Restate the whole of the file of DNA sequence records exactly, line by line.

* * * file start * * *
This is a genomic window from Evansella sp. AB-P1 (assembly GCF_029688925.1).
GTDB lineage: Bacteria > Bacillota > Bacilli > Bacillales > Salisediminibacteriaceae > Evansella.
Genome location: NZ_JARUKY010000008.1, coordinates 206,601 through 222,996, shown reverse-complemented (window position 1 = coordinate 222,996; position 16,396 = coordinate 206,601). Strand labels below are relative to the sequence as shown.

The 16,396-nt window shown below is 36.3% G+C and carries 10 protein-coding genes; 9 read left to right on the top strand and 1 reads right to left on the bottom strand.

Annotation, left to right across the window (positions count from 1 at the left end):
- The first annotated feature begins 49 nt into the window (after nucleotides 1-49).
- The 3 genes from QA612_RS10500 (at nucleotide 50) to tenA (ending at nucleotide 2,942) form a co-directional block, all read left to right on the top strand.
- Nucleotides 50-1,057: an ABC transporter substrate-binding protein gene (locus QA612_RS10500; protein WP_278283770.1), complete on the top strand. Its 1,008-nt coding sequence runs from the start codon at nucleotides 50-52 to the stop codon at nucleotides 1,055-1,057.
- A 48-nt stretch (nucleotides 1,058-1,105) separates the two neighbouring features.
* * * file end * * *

This is a genomic window from Evansella sp. AB-P1 (assembly GCF_029688925.1).
GTDB lineage: Bacteria > Bacillota > Bacilli > Bacillales > Salisediminibacteriaceae > Evansella.
Genome location: NZ_JARUKY010000008.1, coordinates 206,601 through 222,996, shown reverse-complemented (window position 1 = coordinate 222,996; position 16,396 = coordinate 206,601). Strand labels below are relative to the sequence as shown.

The 16,396-nt window shown below is 36.3% G+C and carries 10 protein-coding genes; 9 read left to right on the top strand and 1 reads right to left on the bottom strand.

Annotation, left to right across the window (positions count from 1 at the left end):
- The first annotated feature begins 49 nt into the window (after nucleotides 1-49).
- The 3 genes from QA612_RS10500 (at nucleotide 50) to tenA (ending at nucleotide 2,942) form a co-directional block, all read left to right on the top strand.
- Nucleotides 50-1,057: an ABC transporter substrate-binding protein gene (locus QA612_RS10500; protein WP_278283770.1), complete on the top strand. Its 1,008-nt coding sequence runs from the start codon at nucleotides 50-52 to the stop codon at nucleotides 1,055-1,057.
- A 48-nt stretch (nucleotides 1,058-1,105) separates the two neighbouring features.